Whenever I travel I almost always prefer to walk from one place to another when exploring a city center. I will walk miles upon miles if it means stumbling upon hidden gems and seeing aspects of the world that aren’t always pointed out on sample itineraries.
I had the opportunity to see a small portion of DTLA when I participated in January’s Women’s March and there were so many spots I wanted to revisit and others I haven’t seen before.
My mom offered to watch Fox while she was in town and so we took her up on that one night and headed to downtown for a night of fun. I really feel like this itinerary was a little bit of everything!
First stop: MOCA
I’d been to the MOCA once before, but this was Ty’s first time. We went on a Thursday after 5 p.m. and were shocked at the ticket booth when they said 5-8 p.m. on Thursdays is free! This saved us $30 in entry fees and the museum was not crowded at all.
From there we walked through a few dreamy skyscrapers on to Angel’s Flight.
Angel’s Flight is currently closed (it’s rumored to be opening by Labor Day 2017), but it’s still a beautiful sight to see. The 116-year-old railway — the world’s shortest — saves your feet several flights of stairs and comes with a beautiful view.
We took the stairs this time and found ourselves right at Grand Central Market.
Grand Central Market is celebrating its hundredth year in operation and it’s never been better! Vendors selling pasta, cheese, sandwiches, ice cream, seafood, and dozens more will set your hungry belly up with any food you’re craving. We sat down at Ramen Hood, a vegan ramen spot, and it was seriously one of the best ramen dishes I’ve ever had in my life. Try out the Spicy Ramen if you decide to head there too.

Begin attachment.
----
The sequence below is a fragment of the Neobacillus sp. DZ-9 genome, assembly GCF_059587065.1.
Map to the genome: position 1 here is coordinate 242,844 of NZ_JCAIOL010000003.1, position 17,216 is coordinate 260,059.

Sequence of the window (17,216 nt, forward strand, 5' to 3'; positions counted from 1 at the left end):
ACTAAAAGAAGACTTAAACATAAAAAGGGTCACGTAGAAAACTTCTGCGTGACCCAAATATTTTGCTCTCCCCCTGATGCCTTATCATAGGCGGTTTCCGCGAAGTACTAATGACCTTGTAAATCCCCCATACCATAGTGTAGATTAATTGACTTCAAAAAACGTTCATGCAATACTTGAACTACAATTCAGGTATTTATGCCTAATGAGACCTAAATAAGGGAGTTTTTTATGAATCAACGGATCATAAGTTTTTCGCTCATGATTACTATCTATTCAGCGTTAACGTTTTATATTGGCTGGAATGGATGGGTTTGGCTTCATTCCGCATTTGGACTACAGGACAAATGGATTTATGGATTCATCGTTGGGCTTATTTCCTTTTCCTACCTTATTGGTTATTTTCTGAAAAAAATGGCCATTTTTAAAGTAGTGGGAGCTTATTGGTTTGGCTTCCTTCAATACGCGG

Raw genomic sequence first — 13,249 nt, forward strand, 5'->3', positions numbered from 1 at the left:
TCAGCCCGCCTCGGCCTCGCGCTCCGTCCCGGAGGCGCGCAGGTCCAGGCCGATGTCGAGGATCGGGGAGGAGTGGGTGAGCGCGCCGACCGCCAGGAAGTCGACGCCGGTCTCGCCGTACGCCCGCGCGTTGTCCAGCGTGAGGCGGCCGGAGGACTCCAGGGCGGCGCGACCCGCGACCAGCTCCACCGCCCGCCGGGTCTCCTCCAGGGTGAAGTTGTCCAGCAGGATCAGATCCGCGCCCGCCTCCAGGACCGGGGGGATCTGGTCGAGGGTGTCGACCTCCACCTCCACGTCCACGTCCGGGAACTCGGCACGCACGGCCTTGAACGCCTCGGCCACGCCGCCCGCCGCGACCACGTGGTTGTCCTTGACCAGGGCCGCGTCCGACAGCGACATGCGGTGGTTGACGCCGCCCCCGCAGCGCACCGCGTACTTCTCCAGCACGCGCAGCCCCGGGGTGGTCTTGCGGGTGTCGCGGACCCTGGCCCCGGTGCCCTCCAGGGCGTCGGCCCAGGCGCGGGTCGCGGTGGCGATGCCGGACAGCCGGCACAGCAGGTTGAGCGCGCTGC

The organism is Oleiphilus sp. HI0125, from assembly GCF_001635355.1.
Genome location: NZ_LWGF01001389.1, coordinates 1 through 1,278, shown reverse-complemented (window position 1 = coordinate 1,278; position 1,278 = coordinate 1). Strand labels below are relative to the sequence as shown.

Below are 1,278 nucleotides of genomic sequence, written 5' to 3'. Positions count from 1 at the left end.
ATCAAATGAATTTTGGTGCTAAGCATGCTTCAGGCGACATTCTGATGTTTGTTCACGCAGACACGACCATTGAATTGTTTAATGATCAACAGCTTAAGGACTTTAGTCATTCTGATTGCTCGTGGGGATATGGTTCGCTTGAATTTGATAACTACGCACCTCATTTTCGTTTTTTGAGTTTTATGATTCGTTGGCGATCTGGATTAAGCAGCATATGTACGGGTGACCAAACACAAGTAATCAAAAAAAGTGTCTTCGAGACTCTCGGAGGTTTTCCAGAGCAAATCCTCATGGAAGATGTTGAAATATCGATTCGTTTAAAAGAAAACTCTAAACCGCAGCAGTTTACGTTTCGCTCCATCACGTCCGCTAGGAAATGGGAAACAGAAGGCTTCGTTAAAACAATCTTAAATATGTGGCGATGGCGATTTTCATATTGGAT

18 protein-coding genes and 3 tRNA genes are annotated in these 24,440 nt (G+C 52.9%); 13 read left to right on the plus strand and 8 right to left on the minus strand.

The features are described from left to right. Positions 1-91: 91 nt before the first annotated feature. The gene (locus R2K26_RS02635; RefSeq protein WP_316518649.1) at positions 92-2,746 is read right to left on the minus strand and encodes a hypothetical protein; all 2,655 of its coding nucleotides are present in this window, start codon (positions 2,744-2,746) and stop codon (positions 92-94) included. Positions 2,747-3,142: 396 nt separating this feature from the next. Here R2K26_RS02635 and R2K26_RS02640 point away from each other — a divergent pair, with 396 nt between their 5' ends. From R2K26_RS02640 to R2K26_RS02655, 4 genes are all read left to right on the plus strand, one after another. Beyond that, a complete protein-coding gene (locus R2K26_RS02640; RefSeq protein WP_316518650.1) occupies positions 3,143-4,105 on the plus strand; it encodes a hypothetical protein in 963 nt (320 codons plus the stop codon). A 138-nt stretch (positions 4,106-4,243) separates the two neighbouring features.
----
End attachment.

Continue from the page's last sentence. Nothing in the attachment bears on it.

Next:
The best part about having dinner at GCM? No reservations needed, so you can take the night by storm at whatever pace you want. It fits small appetites and large, or you can just go for drinks and dessert.We wound up splitting one huge bowl for $10, which we wouldn’t feel comfortable doing at a sit down, full-service restaurant.
The building stays open until 10 p.m., although not every vendor opts to stay open until then.
Pro tip: if you’re having a date prior to 5 p.m., check out the nearby Bradbury Building for a dose of impeccable architecture.
Our final stop was The Last Bookstore.
We found two books in the entryway (basically the dollar spot of the store) to bring back: a play manuscript for my mom to take home and a gorgeous book from 1911 that’s number 355 of less than 1,000 books printed during its first run.
From there we were treated to more books than we could process, a huge vinyl collection, artist studios upstairs, and a comic book section. There were couples sprawled across comfy leather couches just curled up to read a book. We probably would have done this if we had more time, but we wound up closing up the shop!
This may have been my favorite date night yet! All in all it cost us $9 to park all night, museum was free, dinner was $19 for drinks and ramen, and we spent $3 at the bookstore: $31 for a full night of activities and food, including parking and purchases!
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